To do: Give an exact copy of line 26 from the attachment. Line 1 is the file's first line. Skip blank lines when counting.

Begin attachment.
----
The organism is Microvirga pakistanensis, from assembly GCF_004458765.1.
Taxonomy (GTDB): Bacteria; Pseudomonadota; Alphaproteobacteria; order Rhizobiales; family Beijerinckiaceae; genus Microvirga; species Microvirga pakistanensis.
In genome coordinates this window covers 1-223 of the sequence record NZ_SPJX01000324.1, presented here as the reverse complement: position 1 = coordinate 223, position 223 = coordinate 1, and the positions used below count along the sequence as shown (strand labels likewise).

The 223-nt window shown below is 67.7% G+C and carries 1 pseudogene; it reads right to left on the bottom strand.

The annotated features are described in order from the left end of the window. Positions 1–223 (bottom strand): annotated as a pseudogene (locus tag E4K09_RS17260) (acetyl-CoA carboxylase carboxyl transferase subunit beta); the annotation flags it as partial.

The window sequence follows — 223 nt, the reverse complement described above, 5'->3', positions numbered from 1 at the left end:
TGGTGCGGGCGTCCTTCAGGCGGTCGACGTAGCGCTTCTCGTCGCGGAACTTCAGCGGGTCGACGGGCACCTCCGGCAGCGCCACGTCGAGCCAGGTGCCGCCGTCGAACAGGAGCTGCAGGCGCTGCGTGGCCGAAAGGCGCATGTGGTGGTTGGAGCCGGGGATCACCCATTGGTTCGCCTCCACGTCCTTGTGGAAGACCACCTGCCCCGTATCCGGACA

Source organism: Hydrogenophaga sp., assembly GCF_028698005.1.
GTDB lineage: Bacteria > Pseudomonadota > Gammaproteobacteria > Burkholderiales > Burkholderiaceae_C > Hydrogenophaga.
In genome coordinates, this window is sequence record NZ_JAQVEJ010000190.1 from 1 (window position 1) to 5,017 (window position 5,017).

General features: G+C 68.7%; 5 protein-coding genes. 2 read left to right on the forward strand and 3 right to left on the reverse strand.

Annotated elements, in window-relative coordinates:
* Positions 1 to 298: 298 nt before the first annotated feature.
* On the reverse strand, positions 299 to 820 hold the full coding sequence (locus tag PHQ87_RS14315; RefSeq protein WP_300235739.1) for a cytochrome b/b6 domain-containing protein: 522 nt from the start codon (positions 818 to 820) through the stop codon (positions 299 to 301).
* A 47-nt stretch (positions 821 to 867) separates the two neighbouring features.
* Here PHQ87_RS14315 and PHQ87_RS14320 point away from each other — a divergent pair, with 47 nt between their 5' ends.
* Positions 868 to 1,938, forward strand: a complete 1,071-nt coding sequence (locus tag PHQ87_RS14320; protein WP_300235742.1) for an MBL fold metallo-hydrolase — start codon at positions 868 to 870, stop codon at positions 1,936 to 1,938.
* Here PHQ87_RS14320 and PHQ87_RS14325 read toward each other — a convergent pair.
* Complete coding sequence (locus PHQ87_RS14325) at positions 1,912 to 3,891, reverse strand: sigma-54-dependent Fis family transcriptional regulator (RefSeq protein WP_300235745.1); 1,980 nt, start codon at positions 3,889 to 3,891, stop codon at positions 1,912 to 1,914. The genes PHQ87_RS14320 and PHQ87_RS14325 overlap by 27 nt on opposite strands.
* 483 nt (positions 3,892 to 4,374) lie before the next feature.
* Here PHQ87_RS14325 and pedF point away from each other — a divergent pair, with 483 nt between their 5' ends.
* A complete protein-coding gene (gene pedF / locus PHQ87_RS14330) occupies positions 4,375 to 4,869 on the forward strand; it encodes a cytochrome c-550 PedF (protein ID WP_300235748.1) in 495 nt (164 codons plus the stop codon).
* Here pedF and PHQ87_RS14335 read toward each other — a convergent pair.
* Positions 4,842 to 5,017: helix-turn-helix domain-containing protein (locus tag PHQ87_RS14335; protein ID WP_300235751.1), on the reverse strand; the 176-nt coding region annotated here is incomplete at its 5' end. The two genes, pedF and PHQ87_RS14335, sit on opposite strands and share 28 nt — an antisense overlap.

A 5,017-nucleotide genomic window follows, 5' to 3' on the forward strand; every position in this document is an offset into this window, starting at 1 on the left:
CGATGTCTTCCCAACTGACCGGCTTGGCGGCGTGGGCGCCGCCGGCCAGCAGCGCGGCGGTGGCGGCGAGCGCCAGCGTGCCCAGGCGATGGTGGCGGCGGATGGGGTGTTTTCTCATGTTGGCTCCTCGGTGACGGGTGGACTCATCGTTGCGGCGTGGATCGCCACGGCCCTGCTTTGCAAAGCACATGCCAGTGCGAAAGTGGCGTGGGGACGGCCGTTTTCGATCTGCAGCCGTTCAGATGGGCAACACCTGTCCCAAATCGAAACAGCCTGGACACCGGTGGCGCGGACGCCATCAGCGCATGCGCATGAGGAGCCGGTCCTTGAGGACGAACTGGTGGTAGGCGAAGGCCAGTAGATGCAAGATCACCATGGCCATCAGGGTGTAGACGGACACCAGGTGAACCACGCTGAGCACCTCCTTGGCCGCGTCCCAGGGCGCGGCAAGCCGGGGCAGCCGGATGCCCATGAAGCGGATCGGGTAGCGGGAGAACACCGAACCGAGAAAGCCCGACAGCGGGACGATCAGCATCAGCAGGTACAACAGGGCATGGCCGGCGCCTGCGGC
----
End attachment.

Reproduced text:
CGATGTCTTCCCAACTGACCGGCTTGGCGGCGTGGGCGCCGCCGGCCAGCAGCGCGGCGGTGGCGGCGAGCGCCAGCGTGCCCAGGCGATGGTGGCGGCGGATGGGGTGTTTTCTCATGTTGGCTCCTCGGTGACGGGTGGACTCATCGTTGCGGCGTGGATCGCCACGGCCCTGCTTTGCAAAGCACATGCCAGTGCGAAAGTGGCGTGGGGACGGCCGTTTTCGATCTGCAGCCGTTCAGATGGGCAACACCTGTCCCAAATCGAAACAGCCTGGACACCGGTGGCGCGGACGCCATCAGCGCATGCGCATGAGGAGCCGGTCCTTGAGGACGAACTGGTGGTAGGCGAAGGCCAGTAGATGCAAGATCACCATGGCCATCAGGGTGTAGACGGACACCAGGTGAACCACGCTGAGCACCTCCTTGGCCGCGTCCCAGGGCGCGGCAAGCCGGGGCAGCCGGATGCCCATGAAGCGGATCGGGTAGCGGGAGAACACCGAACCGAGAAAGCCCGACAGCGGGACGATCAGCATCAGCAGGTACAACAGGGCATGGCCGGCGCCTGCGGC